Recent Supreme Court judgments have highlighted the importance of having knowledge of Dispute Resolution clauses when including them in commercial contracts. All too often, Dispute Resolution clauses become part of such agreements with little thought to content or whether they are really needed in the first place. Learn how best to advise clients on what form, if any, Dispute Resolution clauses might take and gain insights into how best to tailor them to suit clients’ needs.
- Develop a better understanding of whether a Dispute Resolution clause is really necessary, what the different Dispute Resolution options are, and what form of Dispute Resolution might be the most suitable.
- Apply your analytical skills better in relation to the content of a Dispute Resolution clause and what the possible consequences of it may be.
- Learn how best to adapt Dispute Resolution clauses to suit your client’s needs.
Who should view?
All lawyers involved in drafting and interpreting contracts of all types.
Paul advises on most aspects of commercial and civil litigation. He has over 20 years’ legal experience and provides litigation and dispute resolution advice in a number of industries and to a wide range of clients. His skills include resolving disputes through mediation, arbitration and negotiation when appropriate and he also accepts appointment as an independent, trained, mediator.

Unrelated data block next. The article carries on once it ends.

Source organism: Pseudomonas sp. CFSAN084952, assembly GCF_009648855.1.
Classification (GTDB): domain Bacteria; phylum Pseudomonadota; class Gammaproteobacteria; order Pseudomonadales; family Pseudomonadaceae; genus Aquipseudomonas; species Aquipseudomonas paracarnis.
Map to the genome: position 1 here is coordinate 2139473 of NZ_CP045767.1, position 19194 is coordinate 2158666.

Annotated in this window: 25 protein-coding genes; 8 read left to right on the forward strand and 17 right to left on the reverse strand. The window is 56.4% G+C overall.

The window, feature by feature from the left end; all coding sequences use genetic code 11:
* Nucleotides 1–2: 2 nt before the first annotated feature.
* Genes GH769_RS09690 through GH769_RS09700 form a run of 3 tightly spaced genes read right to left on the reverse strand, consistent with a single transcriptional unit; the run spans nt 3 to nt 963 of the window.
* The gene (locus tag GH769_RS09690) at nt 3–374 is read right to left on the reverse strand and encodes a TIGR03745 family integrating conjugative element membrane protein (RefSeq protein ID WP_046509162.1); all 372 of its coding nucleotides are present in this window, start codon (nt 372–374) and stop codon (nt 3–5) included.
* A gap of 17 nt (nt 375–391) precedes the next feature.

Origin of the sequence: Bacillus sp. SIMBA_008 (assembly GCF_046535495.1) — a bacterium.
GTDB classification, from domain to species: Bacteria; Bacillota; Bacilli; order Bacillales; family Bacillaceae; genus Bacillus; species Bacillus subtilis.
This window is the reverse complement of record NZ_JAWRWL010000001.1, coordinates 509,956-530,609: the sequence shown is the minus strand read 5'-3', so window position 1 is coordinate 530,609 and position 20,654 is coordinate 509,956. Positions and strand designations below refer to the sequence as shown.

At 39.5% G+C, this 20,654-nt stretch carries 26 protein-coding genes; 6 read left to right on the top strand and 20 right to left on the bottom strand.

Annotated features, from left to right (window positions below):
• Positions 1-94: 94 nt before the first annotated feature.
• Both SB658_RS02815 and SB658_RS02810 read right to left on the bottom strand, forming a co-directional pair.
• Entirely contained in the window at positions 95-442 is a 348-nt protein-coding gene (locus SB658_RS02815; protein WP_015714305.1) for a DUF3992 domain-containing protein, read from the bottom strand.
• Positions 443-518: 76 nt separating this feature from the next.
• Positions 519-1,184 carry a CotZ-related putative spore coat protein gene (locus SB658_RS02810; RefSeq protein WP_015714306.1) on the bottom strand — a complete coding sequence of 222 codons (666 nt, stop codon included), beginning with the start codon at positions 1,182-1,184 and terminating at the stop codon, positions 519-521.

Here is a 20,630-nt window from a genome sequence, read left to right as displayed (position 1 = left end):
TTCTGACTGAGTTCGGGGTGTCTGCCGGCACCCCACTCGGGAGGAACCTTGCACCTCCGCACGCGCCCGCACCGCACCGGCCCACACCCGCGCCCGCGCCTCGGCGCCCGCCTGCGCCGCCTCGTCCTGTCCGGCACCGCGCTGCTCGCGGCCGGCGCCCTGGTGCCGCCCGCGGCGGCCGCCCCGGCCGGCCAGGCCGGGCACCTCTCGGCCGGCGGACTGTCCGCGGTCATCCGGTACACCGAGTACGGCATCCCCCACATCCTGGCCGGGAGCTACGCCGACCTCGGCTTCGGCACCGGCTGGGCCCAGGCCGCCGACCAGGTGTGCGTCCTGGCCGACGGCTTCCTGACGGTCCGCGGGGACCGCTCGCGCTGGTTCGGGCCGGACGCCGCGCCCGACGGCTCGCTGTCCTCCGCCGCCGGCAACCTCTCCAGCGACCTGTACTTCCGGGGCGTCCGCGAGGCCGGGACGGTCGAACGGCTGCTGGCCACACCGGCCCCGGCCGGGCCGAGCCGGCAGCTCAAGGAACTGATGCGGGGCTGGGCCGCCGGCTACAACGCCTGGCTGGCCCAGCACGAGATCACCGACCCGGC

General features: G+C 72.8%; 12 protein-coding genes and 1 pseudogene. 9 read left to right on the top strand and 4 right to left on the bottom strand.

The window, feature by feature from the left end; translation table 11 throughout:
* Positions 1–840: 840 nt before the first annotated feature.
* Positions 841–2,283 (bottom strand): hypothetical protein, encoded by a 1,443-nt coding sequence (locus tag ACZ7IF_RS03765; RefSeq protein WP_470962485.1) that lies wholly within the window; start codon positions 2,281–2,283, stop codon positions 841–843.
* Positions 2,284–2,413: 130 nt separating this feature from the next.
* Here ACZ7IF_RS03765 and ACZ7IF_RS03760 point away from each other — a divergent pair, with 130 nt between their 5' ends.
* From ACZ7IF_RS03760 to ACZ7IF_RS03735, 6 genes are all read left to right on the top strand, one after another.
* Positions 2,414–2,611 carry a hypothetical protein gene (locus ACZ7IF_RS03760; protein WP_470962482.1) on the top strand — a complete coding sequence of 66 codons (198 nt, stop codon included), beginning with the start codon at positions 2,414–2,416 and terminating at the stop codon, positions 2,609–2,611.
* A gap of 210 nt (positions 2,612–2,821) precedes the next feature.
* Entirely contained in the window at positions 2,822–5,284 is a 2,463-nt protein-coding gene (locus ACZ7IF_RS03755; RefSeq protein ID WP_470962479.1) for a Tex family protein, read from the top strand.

Paul has specialist knowledge in the “leaky building” area and holds a Judicial Warrant as a part-time Adjudicator with the Weathertight Homes Tribunal.
He represents a number of clients in the construction industry and has appeared as counsel in adjudications under the Construction Contracts Act. In addition, he also advises on Body Corporate issues.
Paul regularly presents at conferences and writes articles on his areas of expertise for a number of organisations and publications.
Nick is a partner in Hesketh Henry’s Dispute Resolution team. He is a civil litigation lawyer with a strong background in construction, insurance and professional negligence. Nick returned to New Zealand 2013 after eight years working for a boutique construction and insurance firm in London, and before that he practiced with Russell McVeagh in Wellington. Nick has been published in Solicitors Journal, Post Magazine, Build Law and the Arbitrator & Mediator Journal on construction, insurance and dispute resolution topics.